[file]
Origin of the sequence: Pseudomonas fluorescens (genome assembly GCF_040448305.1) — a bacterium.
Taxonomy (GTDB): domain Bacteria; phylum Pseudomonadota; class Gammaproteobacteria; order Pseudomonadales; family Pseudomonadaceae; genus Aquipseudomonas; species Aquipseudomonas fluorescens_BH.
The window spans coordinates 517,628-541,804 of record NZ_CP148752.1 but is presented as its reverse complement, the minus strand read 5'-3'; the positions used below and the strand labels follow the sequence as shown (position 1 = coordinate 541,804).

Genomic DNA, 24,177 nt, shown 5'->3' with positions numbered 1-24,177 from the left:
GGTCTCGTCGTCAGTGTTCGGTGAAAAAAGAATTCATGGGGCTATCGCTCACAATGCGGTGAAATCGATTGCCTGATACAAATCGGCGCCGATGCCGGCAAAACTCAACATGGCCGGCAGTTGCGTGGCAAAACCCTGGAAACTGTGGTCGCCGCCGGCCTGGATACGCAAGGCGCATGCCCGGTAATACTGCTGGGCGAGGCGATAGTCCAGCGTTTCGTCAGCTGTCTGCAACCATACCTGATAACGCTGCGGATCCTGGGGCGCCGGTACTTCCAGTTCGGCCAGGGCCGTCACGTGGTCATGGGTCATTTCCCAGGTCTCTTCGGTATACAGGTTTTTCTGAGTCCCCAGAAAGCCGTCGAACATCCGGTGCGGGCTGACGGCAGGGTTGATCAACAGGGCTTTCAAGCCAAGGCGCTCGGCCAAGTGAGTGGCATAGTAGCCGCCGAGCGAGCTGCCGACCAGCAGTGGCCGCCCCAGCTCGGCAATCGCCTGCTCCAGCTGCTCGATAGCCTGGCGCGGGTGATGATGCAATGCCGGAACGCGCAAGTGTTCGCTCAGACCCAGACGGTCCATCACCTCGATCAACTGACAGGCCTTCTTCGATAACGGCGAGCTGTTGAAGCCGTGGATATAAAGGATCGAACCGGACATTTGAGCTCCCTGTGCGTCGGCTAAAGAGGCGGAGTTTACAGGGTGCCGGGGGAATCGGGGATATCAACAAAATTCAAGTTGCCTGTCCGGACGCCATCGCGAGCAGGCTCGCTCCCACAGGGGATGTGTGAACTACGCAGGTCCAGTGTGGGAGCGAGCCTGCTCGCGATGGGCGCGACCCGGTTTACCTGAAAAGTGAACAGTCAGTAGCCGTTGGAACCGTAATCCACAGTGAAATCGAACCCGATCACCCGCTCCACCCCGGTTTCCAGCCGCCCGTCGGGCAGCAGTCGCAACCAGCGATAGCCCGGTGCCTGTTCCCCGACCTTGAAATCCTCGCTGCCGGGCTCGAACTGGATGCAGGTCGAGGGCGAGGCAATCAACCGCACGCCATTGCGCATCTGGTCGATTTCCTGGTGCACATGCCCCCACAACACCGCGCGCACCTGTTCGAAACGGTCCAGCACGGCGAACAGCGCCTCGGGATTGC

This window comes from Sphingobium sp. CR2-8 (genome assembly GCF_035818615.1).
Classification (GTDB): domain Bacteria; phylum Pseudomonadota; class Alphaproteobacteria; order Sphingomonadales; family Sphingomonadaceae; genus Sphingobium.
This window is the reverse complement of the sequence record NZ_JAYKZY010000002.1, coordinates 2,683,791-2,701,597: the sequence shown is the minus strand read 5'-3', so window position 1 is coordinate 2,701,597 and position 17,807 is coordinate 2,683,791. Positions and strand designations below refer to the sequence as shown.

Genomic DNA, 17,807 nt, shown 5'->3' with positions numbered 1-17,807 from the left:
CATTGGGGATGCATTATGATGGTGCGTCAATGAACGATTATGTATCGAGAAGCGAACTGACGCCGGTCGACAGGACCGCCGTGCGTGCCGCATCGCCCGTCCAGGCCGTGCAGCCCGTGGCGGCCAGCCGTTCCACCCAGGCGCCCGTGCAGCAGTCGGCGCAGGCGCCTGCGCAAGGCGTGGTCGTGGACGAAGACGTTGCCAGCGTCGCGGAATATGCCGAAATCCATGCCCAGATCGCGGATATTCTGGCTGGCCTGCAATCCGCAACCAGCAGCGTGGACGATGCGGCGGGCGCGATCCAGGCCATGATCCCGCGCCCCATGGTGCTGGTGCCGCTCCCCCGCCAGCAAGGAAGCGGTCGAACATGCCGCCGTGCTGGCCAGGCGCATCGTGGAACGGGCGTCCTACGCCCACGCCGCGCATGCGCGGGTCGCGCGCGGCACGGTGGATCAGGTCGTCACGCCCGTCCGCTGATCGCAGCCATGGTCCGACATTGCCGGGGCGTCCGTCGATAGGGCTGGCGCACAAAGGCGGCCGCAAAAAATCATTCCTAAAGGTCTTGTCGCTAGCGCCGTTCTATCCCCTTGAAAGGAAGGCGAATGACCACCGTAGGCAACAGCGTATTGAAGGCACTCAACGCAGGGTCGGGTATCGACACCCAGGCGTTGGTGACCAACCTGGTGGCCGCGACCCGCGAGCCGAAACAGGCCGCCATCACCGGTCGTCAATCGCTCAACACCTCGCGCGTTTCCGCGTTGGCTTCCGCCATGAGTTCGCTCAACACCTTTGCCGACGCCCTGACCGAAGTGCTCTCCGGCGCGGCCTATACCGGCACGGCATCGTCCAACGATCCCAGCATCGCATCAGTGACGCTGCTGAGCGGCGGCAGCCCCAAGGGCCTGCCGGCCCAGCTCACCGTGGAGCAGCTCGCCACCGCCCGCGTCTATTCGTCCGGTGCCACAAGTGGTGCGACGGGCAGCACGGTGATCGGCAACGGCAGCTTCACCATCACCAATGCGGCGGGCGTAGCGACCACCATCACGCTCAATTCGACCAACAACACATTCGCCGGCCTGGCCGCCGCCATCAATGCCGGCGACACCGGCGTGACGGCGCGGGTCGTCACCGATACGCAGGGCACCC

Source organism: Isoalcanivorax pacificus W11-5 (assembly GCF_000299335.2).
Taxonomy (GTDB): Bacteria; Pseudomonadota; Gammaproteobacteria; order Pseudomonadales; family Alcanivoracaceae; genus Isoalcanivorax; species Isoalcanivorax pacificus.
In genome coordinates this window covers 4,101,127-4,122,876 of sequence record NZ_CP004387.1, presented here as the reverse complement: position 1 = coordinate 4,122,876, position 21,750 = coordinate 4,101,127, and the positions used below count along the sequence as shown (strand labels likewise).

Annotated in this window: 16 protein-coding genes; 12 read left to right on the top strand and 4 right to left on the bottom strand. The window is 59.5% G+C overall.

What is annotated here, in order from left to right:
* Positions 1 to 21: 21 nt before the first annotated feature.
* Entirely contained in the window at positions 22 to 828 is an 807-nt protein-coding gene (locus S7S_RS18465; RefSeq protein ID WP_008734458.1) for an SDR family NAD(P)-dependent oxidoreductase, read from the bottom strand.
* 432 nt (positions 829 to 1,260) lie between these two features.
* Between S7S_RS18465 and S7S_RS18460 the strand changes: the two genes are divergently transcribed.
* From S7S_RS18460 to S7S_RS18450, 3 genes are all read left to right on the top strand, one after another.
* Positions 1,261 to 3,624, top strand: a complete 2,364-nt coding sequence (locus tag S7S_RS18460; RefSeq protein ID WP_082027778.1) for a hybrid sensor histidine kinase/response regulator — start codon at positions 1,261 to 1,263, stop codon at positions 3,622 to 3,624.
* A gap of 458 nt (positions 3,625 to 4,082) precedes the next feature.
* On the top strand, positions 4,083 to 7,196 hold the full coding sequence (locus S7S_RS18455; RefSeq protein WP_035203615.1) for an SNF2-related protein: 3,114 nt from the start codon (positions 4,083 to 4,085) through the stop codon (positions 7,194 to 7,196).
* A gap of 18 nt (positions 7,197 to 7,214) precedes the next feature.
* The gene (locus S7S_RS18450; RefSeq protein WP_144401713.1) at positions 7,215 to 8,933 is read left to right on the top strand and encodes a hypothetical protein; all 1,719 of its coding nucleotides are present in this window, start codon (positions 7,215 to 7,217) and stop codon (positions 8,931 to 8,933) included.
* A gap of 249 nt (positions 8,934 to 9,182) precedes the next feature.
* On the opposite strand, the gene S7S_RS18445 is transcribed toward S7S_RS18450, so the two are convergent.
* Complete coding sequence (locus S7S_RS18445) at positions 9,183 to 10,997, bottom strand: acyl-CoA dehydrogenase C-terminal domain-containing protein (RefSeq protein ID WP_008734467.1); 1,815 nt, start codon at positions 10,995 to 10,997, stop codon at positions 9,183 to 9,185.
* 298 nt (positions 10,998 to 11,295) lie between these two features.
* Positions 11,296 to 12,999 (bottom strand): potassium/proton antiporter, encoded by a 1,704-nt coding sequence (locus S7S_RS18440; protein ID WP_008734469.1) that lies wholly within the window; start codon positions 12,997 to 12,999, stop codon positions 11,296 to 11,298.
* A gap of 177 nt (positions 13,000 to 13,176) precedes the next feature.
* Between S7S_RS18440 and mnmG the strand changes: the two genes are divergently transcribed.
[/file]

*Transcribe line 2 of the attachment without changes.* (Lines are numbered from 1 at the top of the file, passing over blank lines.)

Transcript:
Taxonomy (GTDB): domain Bacteria; phylum Pseudomonadota; class Gammaproteobacteria; order Pseudomonadales; family Pseudomonadaceae; genus Aquipseudomonas; species Aquipseudomonas fluorescens_BH.